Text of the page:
As part of the fiscal cliff deal, Congress approved the extension of a tax credit for wind energy projects for the next year.
That’s critical for Ohio because of projects being developed in the western portion of the state, said Julian Boggs of Environment Ohio, a nonprofit advocate based in Columbus.
It’s expected that President Obama will sign into law the cliff bill that extends the tax credits for wind power. Boggs said the incentives for wind power – the renewable energy Production Tax Credit and the offshore wind Investment Tax Credit – expired on Dec. 31.
With the tax credit, wind turbines are entitled to a 2.2 cent tax credit for each kilowatt-hour they generate in their first 10 years, which can amount to hundreds of thousands of dollars for a some turbines. Companies also have the option of requesting a lump-sum payment equal to 30 percent of the construction cost.
Critics of the tax credit argue that the government should take a more free-market approach. Proponents say the credit helps create jobs.
The credits will be available for projects that start construction over the next year, Boggs said. One, the Buckeye Wind Farm, is under development in Champaign County. Everpower Renewables, the company in charge of Buckeye Wind, estimates that $20 million in payments to local governments and school districts will be made over the project’s life.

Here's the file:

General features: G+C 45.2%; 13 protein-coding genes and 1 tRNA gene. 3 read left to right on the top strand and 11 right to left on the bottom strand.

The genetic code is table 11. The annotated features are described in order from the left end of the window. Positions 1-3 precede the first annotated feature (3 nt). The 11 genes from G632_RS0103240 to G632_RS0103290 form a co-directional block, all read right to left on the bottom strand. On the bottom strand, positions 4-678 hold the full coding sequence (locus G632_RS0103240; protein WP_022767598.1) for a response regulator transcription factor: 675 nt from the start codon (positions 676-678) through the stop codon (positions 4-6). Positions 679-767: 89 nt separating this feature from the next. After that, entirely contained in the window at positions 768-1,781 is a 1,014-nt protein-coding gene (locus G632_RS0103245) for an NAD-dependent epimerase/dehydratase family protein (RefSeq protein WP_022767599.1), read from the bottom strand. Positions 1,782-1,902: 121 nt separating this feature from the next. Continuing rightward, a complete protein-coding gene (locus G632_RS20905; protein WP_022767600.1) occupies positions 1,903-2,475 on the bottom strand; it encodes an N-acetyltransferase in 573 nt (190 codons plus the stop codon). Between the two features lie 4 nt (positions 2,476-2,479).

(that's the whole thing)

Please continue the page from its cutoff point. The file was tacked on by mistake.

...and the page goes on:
The two-phases of the project have a pricetag of $300 million. It will employ 10 to 12 full-time workers when finished and generate energy for 40,000 households. The credits will help finances of the project, which should be under construction in 2013, spokesman Jason Dagger said.
Boggs said that two large wind farms in Van Wert and Paulding counties are equal to reducing pollution created by 19,000 cars each year.
“Our current national wind energy capacity also reduces air pollution by avoiding 137,000 pounds of smog-forming emissions and 91,000 pounds of soot-forming emissions every year,” Boggs said.
A 2012 survey by industry advocate American Wind Energy Association said Ohio ranks fourth among all states in jobs linked to wind energy with 5,000 to 6,000 employed.
The survey said demand for new wind generation created nearly 500 American manufacturing facilities and employed 75,000 overall, including 30,000 in manufacturing. Ohio has 50 companies supplying components, the group said.